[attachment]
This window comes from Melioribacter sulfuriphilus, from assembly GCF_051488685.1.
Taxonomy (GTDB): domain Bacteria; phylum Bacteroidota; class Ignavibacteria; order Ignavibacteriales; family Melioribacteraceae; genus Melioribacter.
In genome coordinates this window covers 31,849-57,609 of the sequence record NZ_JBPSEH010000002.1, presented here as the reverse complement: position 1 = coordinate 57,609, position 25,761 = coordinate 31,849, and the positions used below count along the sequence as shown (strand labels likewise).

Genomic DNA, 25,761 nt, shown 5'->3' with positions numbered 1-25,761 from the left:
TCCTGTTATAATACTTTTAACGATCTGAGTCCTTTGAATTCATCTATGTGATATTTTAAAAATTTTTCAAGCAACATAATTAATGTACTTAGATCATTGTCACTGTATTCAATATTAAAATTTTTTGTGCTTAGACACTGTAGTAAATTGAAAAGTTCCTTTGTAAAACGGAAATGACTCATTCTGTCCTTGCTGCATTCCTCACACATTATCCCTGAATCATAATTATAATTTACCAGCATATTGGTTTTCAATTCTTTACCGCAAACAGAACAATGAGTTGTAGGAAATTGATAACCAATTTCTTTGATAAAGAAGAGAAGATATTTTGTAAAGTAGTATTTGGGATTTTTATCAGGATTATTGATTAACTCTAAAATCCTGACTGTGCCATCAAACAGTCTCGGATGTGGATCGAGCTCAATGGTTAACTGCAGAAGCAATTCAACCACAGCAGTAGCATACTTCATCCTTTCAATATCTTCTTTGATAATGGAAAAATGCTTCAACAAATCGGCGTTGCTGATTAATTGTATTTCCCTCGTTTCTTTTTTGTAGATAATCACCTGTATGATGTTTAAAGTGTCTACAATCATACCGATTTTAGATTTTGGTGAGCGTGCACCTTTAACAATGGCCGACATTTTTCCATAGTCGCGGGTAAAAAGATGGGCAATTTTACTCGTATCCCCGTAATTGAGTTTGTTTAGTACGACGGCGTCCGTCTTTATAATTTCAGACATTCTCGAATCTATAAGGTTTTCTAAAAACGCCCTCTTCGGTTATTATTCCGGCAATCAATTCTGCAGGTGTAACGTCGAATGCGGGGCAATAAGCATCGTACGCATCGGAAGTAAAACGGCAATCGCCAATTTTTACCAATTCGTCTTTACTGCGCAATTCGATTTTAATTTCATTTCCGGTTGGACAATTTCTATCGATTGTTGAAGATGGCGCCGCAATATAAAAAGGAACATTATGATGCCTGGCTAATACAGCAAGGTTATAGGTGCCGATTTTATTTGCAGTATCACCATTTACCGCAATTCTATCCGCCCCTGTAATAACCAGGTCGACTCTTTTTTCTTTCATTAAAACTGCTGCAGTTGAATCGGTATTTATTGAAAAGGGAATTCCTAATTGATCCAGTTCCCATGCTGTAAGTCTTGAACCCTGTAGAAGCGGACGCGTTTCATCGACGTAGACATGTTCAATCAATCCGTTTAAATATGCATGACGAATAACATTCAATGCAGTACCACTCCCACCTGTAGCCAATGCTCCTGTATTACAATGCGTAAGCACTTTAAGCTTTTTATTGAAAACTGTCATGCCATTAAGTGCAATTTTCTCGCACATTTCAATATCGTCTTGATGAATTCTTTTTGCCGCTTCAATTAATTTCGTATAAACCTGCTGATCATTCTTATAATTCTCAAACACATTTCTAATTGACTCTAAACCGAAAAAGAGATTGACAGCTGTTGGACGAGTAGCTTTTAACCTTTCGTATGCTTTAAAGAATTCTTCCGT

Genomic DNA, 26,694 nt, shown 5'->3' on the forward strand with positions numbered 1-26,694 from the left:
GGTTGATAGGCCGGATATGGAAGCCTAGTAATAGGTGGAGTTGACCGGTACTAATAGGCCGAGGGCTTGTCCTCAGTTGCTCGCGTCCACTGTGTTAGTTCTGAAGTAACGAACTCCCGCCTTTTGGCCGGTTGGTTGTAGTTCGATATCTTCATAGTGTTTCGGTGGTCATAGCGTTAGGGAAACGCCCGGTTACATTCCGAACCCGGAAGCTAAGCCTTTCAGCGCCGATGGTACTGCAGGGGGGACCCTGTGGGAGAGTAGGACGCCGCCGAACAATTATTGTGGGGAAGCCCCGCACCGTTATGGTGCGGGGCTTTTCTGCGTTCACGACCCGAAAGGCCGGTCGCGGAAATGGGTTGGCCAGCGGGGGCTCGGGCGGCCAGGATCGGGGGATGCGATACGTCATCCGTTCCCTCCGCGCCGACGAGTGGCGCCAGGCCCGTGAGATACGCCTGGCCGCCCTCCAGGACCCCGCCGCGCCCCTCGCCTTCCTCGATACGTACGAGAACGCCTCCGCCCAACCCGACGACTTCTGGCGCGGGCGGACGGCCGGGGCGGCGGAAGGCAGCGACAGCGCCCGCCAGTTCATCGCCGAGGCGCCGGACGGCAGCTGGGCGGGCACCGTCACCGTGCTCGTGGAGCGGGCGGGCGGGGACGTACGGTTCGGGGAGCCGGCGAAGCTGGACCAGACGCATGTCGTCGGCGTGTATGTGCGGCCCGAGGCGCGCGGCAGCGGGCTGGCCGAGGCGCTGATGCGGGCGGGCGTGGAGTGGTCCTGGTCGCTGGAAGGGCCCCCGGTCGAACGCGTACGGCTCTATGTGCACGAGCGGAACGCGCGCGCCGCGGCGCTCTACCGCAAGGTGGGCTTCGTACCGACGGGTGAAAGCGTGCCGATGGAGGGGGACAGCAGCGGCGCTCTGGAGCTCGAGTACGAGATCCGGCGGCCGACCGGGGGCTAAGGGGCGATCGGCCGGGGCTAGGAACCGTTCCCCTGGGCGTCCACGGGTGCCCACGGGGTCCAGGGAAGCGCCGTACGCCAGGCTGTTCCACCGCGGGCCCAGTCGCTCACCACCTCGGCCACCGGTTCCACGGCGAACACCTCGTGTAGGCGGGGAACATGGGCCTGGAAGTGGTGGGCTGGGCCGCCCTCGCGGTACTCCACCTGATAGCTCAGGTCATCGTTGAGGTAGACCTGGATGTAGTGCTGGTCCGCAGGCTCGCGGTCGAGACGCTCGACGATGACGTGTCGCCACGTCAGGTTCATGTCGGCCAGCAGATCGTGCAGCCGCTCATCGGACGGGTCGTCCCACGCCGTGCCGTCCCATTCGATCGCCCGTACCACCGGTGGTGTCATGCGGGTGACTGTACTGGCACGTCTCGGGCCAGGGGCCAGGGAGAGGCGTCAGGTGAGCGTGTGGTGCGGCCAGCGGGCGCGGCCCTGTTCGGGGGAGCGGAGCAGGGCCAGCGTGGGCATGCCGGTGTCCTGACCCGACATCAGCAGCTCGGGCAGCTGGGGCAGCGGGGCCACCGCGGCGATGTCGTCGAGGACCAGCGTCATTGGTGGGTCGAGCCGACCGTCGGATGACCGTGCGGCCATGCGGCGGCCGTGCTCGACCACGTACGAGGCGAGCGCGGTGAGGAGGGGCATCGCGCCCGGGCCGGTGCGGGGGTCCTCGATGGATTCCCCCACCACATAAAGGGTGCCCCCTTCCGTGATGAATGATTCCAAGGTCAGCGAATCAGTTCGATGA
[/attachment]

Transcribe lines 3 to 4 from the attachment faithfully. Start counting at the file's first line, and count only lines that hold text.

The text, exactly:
In genome coordinates this window covers 31,849-57,609 of the sequence record NZ_JBPSEH010000002.1, presented here as the reverse complement: position 1 = coordinate 57,609, position 25,761 = coordinate 31,849, and the positions used below count along the sequence as shown (strand labels likewise).

Genomic DNA, 25,761 nt, shown 5'->3' with positions numbered 1-25,761 from the left: